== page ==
Some Data into a table that already exists we. Will move that particular project into its own sub reservation, with, an isolated, set of resources. That it can use and that means it's preventing, preventing. That from impacting, the day to day work everybody else but also ensuring that that particular. Job has the resources and needs to complete on time that's, been really powerful for us. We. Also make sure that, business. Critical projects, are in their own sub reservation, that means no matter what happens they're always going to have access to the resources they need to complete those business critical tasks. The. Next thing we've been working on has to do with education, specifically. Learning. How to tune our performance, as being one of the main things, for. Us what that really means is learning, how do we need to manage our concurrency. How. Do we use batch vs. interactive, mode to, help figure. Out when jobs should run these. Kinds of things help us ensure that we're getting the best performance, when. We're running things on bigquery. The. Second thing we been, learning a lot about is the impact, of Dremel, architecture, understanding. That it's. Not a relational, database and that, using, a colon or datastore actually, provides. Significant, benefits for certain two queries but could be very different and, not. Work as well for other, kinds of queries and so ensuring. That people, who are running queries on bigquery across the company really. Understand, how, to optimize for, the kind of architecture they're, running on and. Finally. The thing, we do in within Spotify is we have a very passionate. Community. Of bigquery users, and we leverage, that a lot to help share. Best practices, around the company. Next. We work on integration. Specifically. We use bigquery. API wrappers. To allow us to build our own set of custom tools on top of bigquery to meet our own needs this. Really allows us to but to do deeper integration, with our own tools and environment, while, still averaging. That power of bigquery behind, the scenes behind that that's been really helpful for us to continue growing and. Fine-tuning. Something, for our specific needs. We. Also leverage, other, leverage. The integrations, with other Google cloud data products and specifically. The ability to move data between, different. Products easily that, allows us to really optimize about, using the right tool for the job. Finally. We focus on building, a good partnership specifically. With the Google bigquery team as, well with our strategic, cloud Engineering's, engineers. That work with us here at Spotify. We. Work with them really to help keep expanding, the features and capabilities of, bigquery.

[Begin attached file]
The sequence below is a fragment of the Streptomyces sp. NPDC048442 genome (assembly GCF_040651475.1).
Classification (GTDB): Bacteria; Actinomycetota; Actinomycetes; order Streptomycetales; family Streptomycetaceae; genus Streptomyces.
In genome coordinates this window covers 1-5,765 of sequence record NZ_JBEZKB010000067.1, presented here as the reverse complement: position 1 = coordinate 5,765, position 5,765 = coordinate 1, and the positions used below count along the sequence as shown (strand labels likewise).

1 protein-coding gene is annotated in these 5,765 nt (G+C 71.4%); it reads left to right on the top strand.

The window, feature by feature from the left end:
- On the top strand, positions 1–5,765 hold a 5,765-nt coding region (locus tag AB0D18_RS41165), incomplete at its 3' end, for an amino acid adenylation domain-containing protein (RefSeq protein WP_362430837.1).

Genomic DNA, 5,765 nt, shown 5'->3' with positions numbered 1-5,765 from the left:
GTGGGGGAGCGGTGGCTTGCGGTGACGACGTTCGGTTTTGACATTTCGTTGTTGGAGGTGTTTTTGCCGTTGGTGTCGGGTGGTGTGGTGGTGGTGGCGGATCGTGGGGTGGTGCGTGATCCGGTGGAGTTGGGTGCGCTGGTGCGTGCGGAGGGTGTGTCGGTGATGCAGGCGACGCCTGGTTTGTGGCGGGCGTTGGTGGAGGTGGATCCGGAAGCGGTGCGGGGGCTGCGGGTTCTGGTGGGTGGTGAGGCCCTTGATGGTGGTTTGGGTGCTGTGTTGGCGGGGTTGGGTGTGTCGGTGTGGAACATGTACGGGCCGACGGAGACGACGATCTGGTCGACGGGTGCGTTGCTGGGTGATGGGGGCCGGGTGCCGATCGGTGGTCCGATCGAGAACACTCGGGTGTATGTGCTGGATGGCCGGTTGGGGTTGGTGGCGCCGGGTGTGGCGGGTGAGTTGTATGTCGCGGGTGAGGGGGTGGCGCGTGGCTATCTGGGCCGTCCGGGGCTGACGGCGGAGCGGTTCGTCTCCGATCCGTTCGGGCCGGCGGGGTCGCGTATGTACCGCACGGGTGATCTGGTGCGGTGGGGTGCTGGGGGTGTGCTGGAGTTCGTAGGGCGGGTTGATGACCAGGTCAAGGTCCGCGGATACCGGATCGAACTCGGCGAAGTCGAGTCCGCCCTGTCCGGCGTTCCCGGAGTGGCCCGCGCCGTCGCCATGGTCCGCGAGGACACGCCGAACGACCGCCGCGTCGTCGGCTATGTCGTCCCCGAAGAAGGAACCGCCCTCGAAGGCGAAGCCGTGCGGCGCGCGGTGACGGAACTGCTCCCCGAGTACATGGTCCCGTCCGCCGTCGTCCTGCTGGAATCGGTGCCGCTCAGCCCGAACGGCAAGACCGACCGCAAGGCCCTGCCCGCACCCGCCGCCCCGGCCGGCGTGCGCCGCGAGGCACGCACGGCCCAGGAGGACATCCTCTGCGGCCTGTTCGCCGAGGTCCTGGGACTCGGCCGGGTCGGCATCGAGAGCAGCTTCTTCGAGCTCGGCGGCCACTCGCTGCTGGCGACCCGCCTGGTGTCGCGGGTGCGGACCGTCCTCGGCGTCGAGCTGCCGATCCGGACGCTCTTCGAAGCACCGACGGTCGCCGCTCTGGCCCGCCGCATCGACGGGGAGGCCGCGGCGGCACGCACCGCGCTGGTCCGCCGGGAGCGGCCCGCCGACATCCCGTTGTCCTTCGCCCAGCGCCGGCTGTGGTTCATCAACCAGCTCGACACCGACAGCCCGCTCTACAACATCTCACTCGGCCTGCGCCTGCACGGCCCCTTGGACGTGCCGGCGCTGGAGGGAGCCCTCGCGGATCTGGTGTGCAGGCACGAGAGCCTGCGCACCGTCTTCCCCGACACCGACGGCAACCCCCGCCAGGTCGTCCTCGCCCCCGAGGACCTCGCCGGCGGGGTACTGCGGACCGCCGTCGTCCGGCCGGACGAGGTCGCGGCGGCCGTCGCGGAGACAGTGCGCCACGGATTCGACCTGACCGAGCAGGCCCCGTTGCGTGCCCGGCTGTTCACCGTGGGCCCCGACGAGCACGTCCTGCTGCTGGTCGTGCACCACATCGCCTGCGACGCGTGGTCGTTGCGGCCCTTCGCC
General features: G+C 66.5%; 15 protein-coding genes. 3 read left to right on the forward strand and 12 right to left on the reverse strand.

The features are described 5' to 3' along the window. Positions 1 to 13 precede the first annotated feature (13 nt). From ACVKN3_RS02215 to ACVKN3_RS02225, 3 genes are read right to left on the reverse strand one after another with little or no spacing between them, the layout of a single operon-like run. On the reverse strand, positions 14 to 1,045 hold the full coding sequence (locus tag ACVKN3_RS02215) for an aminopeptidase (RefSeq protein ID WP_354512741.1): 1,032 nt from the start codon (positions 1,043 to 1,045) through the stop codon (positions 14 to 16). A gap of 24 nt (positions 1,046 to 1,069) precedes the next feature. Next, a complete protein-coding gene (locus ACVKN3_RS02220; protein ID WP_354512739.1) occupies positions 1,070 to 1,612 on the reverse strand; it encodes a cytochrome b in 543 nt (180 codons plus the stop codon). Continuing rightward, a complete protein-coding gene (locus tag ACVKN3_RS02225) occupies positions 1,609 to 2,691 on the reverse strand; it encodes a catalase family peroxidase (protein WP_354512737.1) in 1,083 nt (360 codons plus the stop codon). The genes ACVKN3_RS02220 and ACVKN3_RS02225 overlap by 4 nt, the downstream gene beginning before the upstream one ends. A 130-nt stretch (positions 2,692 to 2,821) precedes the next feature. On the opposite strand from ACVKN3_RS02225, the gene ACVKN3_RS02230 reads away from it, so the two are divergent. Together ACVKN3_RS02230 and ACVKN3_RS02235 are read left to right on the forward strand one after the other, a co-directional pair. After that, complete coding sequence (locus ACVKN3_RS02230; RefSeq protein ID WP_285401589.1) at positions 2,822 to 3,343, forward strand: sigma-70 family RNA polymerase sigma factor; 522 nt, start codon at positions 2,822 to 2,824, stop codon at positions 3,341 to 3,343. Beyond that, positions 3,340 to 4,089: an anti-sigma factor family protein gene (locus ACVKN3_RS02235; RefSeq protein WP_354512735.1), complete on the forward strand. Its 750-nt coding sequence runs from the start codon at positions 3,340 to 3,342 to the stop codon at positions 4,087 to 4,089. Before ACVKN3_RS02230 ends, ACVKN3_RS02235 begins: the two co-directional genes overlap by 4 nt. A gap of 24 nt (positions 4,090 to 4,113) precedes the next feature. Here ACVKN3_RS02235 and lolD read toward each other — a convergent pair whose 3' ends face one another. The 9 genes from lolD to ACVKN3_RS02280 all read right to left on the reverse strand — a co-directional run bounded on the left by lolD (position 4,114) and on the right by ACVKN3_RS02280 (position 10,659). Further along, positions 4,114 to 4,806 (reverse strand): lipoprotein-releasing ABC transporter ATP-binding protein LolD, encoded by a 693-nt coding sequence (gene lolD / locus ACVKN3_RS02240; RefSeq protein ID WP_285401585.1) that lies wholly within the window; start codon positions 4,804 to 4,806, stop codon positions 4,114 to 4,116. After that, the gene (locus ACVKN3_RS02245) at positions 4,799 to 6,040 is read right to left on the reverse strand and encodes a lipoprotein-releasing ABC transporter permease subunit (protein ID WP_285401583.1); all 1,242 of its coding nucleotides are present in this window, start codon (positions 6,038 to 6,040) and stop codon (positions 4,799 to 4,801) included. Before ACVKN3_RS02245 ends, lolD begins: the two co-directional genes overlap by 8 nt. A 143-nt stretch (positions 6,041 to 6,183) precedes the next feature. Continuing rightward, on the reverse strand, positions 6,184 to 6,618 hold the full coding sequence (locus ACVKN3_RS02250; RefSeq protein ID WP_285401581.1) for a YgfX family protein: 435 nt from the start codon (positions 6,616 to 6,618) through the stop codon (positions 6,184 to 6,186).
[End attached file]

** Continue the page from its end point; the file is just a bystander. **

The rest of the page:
That, You really need to be able to operate at this kind of scale what. That means for us on a day-to-day basis, is that we're talking with them about feature, requests, you know as we're pushing the limits of what bigquery. Does right now we, work closely in telling them hey, these the new features we need this is where we'd like to see this grow a great. Example of this for us is not, too long ago we were working on becoming. Ready for gdpr the. General, data protection regulation, that rolled out in Europe a few months ago and. We. Realized, that the, technique we were using for encryption. And decryption just, wasn't going to scale to the. Extent we needed for, for gdpr compliance, so, we work closely with the bigquery. Team to work on new, tools and features that allow us to do that at the ski we needed to if. The speed we needed to do as well that's, been really helpful and then. Finally, we've been working closely with the. Support. Team at Google to help us with troubleshooting. Specifically. Whenever, we run into any issues or, users, have challenges. We. Or we have performance, issues we're able to really reach out and get quick responses, and. Solve. Our problems very smoothly, and. That's. If for me I'm gonna pass that over to tea now to talk, about the next. We're. Good. Thank. You Nicole that was that was fantastic so, Spotify. Has you. Know at one point in time before, moving, to Google cloud platform Spotify, had, the, largest Hadoop, cluster in Europe or, right. Up there and, highly tuned they spent a lot of time thinking about performance. And operational, complexity, and, you. Know now, they're working with us to solve the problems which gives, them an opportunity to, to focus on delighting, their customers, rather. Than trying to tweak. Certain, HDFS, variables or things that they, may not think are important, for their business. Well. Spotify, has been with us for three. Years now but. I'd like to welcome on stage. Our. Next customer here our next speaker at, 1 from both you. Have probably used. You. Probably use a property. Of both every, single day in your life, so. And. They. All. Has been, with us on stage, last. Time and they've. Kind of grown since then so it's really intersting to see the progression of where they're going and where, they're going to be next one, please. Thank. You Tina it's. Like he said my name is Tom Tom and that a technical, director at oath on the media. And analytics, warehouse, team also known as ma. And. For, those of you are not familiar as, familiar, with oath it was basically formed, last year after, Verizon's, acquisition, of Yahoo which.